Attackers could use the PC's Advanced Configuration and Power Interface, a collection of power management controls, to code or deploy snippets of a rootkit into the BIOS flash memory, a researcher says.
Attackers armed with rootkits may hide some of their malicious code inside the PC's BIOS flash memory, a researcher said at this week's Black Hat conference, a tactic that would make it tougher for defenses to detect the cloaking, and infecting the computer permanently, even if the operating system's reinstalled.
John Heasman, principal security consultant for U.K.-based Next-Generation Security Software (NGS), laid out the threat in a presentation Wednesday at the Black Hat conference in Washington, D.C.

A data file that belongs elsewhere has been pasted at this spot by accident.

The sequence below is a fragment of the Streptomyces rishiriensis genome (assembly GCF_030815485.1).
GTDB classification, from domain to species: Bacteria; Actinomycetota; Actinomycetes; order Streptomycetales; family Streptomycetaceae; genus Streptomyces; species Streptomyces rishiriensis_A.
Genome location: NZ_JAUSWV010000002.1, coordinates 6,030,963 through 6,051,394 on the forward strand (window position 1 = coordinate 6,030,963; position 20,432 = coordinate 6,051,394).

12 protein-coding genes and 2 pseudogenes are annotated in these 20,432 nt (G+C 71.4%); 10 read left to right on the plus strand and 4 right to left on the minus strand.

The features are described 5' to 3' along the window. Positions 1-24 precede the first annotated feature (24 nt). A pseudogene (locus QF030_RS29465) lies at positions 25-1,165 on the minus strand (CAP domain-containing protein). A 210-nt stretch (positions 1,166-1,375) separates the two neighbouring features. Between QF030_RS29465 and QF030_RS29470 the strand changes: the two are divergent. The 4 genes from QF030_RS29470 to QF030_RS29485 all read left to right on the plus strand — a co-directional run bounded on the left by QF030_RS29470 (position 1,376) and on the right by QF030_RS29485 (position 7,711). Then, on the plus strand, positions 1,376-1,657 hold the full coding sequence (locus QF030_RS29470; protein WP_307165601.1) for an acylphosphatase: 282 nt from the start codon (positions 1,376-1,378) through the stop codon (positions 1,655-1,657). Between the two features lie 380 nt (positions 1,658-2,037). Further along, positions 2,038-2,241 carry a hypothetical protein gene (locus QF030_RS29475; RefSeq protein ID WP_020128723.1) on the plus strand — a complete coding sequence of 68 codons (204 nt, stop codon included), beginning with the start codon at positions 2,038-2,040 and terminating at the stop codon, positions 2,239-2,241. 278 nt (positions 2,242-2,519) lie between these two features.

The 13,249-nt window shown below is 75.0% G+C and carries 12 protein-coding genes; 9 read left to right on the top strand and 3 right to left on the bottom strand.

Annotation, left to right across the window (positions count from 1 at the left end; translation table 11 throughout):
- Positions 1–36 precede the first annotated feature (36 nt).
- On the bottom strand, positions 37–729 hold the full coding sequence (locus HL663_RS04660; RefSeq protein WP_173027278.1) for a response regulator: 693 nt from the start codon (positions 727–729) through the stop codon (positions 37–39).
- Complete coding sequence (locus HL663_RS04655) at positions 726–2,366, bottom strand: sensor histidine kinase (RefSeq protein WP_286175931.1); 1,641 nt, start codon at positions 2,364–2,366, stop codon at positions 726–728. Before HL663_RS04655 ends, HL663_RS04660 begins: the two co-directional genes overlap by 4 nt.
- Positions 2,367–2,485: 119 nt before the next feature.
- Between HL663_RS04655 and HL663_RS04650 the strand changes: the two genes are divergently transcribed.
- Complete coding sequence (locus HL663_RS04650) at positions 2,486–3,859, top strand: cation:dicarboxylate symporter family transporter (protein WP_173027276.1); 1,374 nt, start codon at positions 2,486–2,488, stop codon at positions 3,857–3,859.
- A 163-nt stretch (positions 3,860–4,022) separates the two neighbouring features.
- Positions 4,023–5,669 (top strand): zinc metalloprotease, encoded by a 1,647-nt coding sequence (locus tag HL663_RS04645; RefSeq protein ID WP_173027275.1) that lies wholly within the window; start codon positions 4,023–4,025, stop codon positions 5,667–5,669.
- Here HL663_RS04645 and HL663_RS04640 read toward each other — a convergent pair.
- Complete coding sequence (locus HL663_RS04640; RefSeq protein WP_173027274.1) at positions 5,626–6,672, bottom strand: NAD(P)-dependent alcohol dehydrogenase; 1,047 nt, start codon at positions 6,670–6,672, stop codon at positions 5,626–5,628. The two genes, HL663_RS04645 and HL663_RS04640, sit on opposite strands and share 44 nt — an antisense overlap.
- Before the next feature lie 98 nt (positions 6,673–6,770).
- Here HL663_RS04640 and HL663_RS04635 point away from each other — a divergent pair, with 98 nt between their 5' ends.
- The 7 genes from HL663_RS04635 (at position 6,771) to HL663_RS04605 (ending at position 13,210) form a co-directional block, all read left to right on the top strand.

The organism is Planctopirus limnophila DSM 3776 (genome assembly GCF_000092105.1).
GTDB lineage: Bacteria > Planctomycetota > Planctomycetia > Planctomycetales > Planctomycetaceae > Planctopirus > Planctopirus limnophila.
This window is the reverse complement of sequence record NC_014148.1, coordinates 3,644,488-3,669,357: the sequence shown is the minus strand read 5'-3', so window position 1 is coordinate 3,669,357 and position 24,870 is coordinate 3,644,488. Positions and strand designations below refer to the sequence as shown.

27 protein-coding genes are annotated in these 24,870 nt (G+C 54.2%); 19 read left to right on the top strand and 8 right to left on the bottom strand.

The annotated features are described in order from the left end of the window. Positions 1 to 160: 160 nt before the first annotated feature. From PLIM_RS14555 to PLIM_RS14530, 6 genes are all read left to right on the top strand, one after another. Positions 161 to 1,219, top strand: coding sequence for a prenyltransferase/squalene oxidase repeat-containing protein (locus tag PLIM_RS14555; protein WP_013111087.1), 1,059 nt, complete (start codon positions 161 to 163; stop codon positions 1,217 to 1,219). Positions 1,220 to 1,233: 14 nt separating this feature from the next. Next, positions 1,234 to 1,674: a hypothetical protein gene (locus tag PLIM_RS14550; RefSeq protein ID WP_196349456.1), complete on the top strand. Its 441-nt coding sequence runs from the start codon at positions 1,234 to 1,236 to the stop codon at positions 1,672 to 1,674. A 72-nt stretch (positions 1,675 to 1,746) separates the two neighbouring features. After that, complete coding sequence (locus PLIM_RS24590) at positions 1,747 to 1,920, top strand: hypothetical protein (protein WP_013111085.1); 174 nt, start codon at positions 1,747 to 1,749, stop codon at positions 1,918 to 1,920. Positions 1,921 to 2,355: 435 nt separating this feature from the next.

Attackers could use the Advanced Configuration and Power Interface (ACPI), a collection of power management controls, and its programming language to code and/or deploy snippets of a rootkit into the BIOS flash memory. Hackers could even replace legitimate functions in the ACPI's language with their own, malicious, operations, said Heasman.
Among the dangers of such BIOS rootkits, he added, were that they were immune to reboots -- eliminating the current practice of hackers re-running the code each time the machine starts up, one way security software sniffs out malicious code -- weren't detectable on the drive (which current security software spends most of its time examining), and could survive disk reformatting and operating system reinstallation.
To defend systems against such strategies, Heasman said systems could be set to prevent BIOS memory reflashing (usually done by resetting a jumped on the motherboard) or shifting to computers with use signed BIOS, such as Phoenix Technologies' TrustedCore or Intel's SecureFlash.
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